The Bad Mouth

(The following appeared in the January 11th edition of the Franklin Township Informer.  My dear friend, Barb Hook, asked me to post it here which will send it to the other places where folks can read. Enjoy).

                Well, it has been one of those days. I had just written one of my most brilliant pieces for this paper. I wasn’t feeling all that great so I sprawled all over the couch for an hour or so. When I came back to edit what was to be a minor literary classic, it was gone. It will remain a mystery as to the manner of its loss and now I am left to recreate something in a short time. I have now stared at my computer screen for what seems an eternity in increasing desperation to create something useful.

                I remember I had written about my second grade teacher at Western Plateau Elementary School in Amarillo, Texas. In great eloquence, I told the story that Mrs. Weding (not her real name) was very aggressive in rooting out what she called “the bad mouth” from all of the junior rednecks she had charge over. I explained that she defined the bad mouth as any and all swear words and any name calling against other people. Were she to catch one of us in the act, it resulted in a violent shaking for the boys or a hard swat on the back of the knees for the girls. I retold the story of my own punishment at Mrs. Weding’s hands as a result of me calling Rex a _______. She drug me out into the hall by the ear and shook me until my brain came loose (explains a lot, doesn’t it?).   I told the story, in the most violent terms, of her having my ear in one hand and my forearm in another and shaking me until I couldn’t see straight.  When she was done with my torture, I penned, she told me she would be calling my father and she was sure he would have some additional input for me. In terms of lofty anguish, I recollected my meeting with my father later that night.  In the now lost masterpiece, I wrote to you, my hopefully sympathetic audience, that my father and my mother had a lot of painful (for me) input that evening.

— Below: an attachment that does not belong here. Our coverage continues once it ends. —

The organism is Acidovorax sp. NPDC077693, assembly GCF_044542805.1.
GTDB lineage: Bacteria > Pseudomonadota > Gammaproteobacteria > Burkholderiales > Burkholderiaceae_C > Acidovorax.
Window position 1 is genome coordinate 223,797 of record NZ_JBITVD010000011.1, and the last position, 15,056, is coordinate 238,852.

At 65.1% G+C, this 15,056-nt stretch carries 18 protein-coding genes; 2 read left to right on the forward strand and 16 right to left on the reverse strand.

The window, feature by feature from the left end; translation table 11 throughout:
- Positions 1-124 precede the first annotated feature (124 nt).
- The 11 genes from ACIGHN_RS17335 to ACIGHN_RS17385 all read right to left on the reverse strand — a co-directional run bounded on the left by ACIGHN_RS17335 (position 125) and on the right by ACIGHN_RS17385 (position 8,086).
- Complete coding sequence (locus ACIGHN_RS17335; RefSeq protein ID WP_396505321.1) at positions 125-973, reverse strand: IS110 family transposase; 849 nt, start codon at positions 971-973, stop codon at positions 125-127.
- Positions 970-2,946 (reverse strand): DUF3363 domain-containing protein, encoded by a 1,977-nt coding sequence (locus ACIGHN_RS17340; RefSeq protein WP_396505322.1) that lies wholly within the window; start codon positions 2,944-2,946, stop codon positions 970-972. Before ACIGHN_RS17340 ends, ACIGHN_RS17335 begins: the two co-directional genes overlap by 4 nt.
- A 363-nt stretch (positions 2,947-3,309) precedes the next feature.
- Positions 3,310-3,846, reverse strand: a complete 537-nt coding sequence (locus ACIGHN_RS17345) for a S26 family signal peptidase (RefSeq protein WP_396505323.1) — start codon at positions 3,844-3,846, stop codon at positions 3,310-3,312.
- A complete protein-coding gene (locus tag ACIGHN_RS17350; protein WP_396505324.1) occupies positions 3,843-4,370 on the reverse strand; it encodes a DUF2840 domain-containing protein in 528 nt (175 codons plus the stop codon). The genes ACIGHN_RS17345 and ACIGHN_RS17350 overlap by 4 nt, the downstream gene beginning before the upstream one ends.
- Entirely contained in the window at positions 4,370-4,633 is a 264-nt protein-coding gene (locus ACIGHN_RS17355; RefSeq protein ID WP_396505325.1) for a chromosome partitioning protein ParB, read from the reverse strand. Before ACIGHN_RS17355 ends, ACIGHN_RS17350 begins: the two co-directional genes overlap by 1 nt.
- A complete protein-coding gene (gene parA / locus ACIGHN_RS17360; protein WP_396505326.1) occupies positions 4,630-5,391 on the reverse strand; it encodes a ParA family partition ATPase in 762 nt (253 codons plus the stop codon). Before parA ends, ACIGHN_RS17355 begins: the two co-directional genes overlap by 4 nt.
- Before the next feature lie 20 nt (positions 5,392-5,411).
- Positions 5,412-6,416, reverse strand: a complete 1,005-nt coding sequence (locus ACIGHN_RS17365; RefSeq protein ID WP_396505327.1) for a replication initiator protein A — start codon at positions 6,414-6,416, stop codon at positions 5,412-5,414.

Yes, the piece that was lost to eternity also spoke about the need for more Mrs. Wedings in the world today. I had written that Mrs. Weding would be busy night and day trying her best to rid the world of the bad mouth. I concluded by letting you, my dear reader, know of my affection for Mrs. Weding after all these years and wishing she were among us now.

                The piece is lost for all time I’m afraid. Maybe someday I can re-create it.

Scott Emmett is a retired American soldier who makes his home in Greenwood with his wife, Karen, and one ornery old cat named Toby. Email him at


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